​As we look towards the Commonwealth Heads of Government Meeting in London next April, the recent events in the Caribbean have helped to underline the importance of the Commonwealth as a family, whose members care deeply for each other in times of need. This is why it was so important to me that I should come to the Caribbean this weekend – to bring the special thoughts and prayers or Her Majesty The Queen, to show my support (however inadequate that may be) for those who have suffered so greatly; and to thank all those who have worked so tirelessly and courageously to help and assist them. To that end, I am so pleased to be visiting, over these next few days, Barbuda, the British Virgin Islands and Dominica. I need hardly add that I am particularly sad that I am not able to visit the Turks and Caicos or Anguilla, both of which have suffered so much, but I do want the people of those islands to know how just how much I mind about what they have been through and how much my thoughts and prayers are with them.

 

​I would like to offer my deepest condolences to all those, across the region, who have lost loved ones and who are still suffering from the injuries and damage they sustained. I can only praise your enduring fortitude, determination and resilience in the face of such soul-destroying catastrophes.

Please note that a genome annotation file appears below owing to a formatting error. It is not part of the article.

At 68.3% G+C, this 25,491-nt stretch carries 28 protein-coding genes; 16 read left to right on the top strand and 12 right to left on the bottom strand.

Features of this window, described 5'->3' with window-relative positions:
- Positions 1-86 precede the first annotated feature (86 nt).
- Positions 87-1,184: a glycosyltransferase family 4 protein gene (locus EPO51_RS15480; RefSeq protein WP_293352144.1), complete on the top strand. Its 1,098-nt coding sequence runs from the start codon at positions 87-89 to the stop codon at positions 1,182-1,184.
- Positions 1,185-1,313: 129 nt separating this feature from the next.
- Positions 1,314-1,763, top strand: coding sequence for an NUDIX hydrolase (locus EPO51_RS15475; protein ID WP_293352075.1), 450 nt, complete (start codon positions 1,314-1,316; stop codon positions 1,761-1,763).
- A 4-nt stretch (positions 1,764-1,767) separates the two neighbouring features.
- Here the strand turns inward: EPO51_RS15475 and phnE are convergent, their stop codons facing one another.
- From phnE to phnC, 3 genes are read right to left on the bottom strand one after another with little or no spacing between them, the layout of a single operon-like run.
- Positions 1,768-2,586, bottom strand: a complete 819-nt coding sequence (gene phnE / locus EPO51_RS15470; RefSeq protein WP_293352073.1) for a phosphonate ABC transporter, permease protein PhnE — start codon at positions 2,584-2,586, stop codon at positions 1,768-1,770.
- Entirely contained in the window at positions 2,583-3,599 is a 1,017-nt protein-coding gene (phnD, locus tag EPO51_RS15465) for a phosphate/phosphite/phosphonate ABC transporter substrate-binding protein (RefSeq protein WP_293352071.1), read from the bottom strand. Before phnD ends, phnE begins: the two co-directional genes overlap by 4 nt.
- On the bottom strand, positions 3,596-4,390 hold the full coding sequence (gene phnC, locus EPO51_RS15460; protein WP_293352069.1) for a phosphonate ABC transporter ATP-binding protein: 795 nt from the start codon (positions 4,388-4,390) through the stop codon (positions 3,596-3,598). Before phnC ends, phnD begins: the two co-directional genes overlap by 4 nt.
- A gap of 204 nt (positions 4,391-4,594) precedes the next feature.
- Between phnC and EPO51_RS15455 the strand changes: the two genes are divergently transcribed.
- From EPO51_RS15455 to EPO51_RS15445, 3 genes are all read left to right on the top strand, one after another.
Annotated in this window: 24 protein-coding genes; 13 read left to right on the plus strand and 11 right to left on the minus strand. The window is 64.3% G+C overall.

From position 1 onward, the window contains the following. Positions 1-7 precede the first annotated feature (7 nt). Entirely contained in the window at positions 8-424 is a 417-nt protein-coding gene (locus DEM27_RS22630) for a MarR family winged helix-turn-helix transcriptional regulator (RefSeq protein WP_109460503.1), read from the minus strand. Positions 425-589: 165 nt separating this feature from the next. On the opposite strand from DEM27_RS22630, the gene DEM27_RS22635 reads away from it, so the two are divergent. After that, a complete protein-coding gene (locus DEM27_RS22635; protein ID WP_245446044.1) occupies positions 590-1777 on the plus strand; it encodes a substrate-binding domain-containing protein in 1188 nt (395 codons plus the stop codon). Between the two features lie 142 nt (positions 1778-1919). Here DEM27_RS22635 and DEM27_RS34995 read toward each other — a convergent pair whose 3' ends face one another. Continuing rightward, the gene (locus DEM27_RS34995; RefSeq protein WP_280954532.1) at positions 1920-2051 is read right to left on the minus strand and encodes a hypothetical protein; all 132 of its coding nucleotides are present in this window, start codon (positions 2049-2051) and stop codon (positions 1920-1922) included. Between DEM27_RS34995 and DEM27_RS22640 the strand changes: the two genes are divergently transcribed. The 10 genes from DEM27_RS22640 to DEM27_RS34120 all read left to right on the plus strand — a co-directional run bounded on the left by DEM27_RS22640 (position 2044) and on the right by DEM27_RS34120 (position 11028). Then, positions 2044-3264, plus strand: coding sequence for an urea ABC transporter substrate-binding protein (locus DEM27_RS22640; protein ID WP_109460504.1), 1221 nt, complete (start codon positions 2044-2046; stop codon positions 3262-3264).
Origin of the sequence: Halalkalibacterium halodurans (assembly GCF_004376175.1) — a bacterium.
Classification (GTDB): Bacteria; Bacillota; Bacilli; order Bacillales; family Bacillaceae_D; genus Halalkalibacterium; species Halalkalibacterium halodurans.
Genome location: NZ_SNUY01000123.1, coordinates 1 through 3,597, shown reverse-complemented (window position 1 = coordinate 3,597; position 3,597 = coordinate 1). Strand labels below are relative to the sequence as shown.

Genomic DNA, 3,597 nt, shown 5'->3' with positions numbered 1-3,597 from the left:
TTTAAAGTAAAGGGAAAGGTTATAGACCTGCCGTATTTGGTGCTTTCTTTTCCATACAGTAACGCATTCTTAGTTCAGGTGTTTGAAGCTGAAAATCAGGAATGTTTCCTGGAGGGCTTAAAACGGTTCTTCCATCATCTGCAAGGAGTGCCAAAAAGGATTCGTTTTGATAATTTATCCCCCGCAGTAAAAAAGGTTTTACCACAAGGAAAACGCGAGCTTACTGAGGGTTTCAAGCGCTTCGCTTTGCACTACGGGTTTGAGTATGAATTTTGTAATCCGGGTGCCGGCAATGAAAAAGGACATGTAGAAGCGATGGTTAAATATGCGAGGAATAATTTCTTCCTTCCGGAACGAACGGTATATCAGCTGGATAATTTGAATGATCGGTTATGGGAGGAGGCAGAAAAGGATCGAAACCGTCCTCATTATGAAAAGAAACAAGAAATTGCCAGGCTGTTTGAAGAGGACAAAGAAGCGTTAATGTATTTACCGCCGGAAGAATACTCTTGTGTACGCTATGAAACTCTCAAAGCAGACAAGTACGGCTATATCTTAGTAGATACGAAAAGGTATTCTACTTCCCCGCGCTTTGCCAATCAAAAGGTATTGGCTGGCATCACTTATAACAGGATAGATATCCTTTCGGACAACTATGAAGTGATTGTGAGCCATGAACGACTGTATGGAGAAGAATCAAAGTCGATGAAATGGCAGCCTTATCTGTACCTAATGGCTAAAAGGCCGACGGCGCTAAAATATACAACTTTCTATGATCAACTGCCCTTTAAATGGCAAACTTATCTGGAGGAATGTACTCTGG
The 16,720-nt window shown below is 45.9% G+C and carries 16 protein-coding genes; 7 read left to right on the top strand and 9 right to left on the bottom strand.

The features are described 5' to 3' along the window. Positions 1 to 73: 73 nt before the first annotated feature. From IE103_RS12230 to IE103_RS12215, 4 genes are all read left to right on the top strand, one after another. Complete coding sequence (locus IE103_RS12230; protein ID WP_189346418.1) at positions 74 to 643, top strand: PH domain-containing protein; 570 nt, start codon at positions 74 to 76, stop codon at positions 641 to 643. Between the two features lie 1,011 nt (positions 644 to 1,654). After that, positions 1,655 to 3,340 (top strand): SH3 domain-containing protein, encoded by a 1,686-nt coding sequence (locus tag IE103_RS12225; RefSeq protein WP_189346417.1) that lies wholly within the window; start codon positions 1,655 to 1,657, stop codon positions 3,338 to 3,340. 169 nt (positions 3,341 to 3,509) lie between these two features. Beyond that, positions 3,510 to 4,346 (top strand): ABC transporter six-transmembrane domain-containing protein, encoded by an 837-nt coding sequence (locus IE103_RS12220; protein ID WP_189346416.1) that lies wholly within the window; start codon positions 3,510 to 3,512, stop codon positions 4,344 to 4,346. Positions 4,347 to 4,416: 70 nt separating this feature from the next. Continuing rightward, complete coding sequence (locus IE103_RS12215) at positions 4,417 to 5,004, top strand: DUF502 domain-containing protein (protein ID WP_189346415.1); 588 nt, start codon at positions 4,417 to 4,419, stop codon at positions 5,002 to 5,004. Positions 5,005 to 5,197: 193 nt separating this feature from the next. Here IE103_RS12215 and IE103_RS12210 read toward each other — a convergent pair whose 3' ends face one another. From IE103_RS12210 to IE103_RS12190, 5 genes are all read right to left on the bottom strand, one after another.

​Ladies and Gentlemen, as you know only too well, this year has been especially desperate for so many people across the Caribbean, the Gulf of Mexico and Central America who have suffered under the relentless scourge of these terrifying storms, which have left trails of utter destruction and caused immense misery. Tragically, too, there were epic floods across parts of South Asia, similarly causing loss of life, robbing people of livelihoods and wrecking infrastructure.